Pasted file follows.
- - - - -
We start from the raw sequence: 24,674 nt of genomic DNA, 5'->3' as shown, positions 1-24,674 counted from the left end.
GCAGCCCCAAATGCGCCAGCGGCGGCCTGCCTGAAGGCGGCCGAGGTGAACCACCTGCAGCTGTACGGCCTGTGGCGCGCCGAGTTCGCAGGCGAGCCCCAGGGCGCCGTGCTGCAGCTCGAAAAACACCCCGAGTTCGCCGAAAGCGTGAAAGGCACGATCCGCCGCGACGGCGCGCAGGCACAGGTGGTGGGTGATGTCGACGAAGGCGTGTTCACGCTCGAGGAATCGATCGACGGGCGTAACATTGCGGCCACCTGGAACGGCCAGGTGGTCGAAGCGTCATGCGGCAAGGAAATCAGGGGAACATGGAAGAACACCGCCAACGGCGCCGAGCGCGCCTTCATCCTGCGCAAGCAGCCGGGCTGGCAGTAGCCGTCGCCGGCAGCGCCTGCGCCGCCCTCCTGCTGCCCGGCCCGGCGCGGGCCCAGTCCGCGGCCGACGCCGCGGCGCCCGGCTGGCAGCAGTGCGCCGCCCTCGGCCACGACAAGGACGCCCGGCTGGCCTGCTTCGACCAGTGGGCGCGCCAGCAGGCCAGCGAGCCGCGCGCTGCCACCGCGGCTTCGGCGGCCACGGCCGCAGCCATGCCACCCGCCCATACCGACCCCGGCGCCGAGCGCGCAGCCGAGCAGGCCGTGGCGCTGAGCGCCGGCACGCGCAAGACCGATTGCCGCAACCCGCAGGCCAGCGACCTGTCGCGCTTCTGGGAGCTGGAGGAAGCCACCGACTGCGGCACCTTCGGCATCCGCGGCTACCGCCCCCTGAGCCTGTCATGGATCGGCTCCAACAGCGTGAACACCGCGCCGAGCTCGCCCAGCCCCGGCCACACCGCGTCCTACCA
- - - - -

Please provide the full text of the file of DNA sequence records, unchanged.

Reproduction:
We start from the raw sequence: 24,674 nt of genomic DNA, 5'->3' as shown, positions 1-24,674 counted from the left end.
GCAGCCCCAAATGCGCCAGCGGCGGCCTGCCTGAAGGCGGCCGAGGTGAACCACCTGCAGCTGTACGGCCTGTGGCGCGCCGAGTTCGCAGGCGAGCCCCAGGGCGCCGTGCTGCAGCTCGAAAAACACCCCGAGTTCGCCGAAAGCGTGAAAGGCACGATCCGCCGCGACGGCGCGCAGGCACAGGTGGTGGGTGATGTCGACGAAGGCGTGTTCACGCTCGAGGAATCGATCGACGGGCGTAACATTGCGGCCACCTGGAACGGCCAGGTGGTCGAAGCGTCATGCGGCAAGGAAATCAGGGGAACATGGAAGAACACCGCCAACGGCGCCGAGCGCGCCTTCATCCTGCGCAAGCAGCCGGGCTGGCAGTAGCCGTCGCCGGCAGCGCCTGCGCCGCCCTCCTGCTGCCCGGCCCGGCGCGGGCCCAGTCCGCGGCCGACGCCGCGGCGCCCGGCTGGCAGCAGTGCGCCGCCCTCGGCCACGACAAGGACGCCCGGCTGGCCTGCTTCGACCAGTGGGCGCGCCAGCAGGCCAGCGAGCCGCGCGCTGCCACCGCGGCTTCGGCGGCCACGGCCGCAGCCATGCCACCCGCCCATACCGACCCCGGCGCCGAGCGCGCAGCCGAGCAGGCCGTGGCGCTGAGCGCCGGCACGCGCAAGACCGATTGCCGCAACCCGCAGGCCAGCGACCTGTCGCGCTTCTGGGAGCTGGAGGAAGCCACCGACTGCGGCACCTTCGGCATCCGCGGCTACCGCCCCCTGAGCCTGTCATGGATCGGCTCCAACAGCGTGAACACCGCGCCGAGCTCGCCCAGCCCCGGCCACACCGCGTCCTACCA